Volunteer Chris

I have done a huge variety of different jobs for the charity, including admin work such as database entry and shredding (I recently rescued an old £10 note from a pile of 2014 paperwork destined for the shredder!); creating display boards for events; putting fundraising packs together; and helping out at events. I even walk the office dog!

Ten years ago, I could never have imagined attending events and helping with fundraising, but now I really enjoy it. It’s only been in the last few years that I can interact with people more and can hold a conversation whereas when I was at school I couldn't empathise with people and was quite reserved.

Chris Wood.png

Volunteering at Brain Tumour Support makes me feel very grateful to be doing something so rewarding and helping other people whether it’s in the office or at fundraising events.

While some of the jobs I do may seem small, when you add up the number of hours I have saved the charity, it actually makes a big difference. I feel I am appreciated and I feel I have improved my interpersonal skills by working in a calm, relaxed office environment. Only 16% of autistic adults in the UK are in full-time paid employment, and only 32% are in some kind of paid work - I am hoping that the new skills I have learned will help me find employment.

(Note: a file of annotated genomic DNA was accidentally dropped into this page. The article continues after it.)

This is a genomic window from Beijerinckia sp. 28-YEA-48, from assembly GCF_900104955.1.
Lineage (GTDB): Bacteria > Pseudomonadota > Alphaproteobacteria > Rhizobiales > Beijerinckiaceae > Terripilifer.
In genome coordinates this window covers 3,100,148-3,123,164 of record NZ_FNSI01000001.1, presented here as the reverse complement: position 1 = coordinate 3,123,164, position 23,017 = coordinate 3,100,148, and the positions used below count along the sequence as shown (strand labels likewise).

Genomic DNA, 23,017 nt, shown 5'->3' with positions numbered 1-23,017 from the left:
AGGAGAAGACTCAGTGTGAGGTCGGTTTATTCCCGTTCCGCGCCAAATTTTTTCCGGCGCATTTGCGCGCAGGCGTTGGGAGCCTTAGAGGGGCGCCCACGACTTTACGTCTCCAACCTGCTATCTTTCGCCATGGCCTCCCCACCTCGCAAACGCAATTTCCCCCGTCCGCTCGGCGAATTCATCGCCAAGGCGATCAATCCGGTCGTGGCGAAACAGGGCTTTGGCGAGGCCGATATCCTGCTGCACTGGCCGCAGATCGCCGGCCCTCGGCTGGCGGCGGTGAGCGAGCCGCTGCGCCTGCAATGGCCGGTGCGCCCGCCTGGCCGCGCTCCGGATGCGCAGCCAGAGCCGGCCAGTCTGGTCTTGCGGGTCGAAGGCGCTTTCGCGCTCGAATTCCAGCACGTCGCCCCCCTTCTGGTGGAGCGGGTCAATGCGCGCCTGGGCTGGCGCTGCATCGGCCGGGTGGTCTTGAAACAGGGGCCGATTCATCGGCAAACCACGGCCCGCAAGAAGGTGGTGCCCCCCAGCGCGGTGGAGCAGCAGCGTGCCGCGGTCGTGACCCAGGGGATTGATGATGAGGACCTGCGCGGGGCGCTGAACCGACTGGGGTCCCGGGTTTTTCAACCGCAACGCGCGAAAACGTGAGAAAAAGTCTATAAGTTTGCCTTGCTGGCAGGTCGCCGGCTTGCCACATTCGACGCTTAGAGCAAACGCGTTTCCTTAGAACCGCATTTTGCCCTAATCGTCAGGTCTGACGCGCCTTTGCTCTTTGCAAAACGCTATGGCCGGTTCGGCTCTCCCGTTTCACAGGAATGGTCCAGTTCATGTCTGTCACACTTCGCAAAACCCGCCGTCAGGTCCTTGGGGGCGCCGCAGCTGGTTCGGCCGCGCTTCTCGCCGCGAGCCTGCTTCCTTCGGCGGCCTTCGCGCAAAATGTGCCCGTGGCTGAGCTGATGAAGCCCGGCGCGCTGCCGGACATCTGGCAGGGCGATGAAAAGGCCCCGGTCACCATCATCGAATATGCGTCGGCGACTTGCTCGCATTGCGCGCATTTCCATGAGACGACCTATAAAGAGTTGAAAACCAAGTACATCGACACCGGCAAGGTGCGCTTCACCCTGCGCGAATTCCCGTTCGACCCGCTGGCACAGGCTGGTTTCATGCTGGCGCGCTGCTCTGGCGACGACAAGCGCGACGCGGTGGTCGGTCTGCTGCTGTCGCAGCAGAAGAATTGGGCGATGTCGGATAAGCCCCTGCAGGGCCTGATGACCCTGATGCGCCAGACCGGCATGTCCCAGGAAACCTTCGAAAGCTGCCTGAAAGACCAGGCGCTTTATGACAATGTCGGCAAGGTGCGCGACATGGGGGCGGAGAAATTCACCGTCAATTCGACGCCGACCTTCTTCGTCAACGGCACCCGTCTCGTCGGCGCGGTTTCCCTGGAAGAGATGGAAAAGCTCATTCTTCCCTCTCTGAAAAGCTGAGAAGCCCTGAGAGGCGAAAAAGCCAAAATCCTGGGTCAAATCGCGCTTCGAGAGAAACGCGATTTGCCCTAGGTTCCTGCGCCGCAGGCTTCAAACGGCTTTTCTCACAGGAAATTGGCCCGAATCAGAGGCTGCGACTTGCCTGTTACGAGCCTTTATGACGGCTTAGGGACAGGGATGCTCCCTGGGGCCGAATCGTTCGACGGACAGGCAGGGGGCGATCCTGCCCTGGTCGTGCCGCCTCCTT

My advice to anyone thinking of volunteering is: do it! It’s the most rewarding thing you will ever do. Giving up your own time to help other people is so satisfying.

I have Asperger’s Syndrome and started volunteering for Brain Tumour Support in 2011 – just a few hours per week. I wanted to volunteer as a lot of people have said to me it’s great to have the experience on your CV and employers will see you are helping in the local community.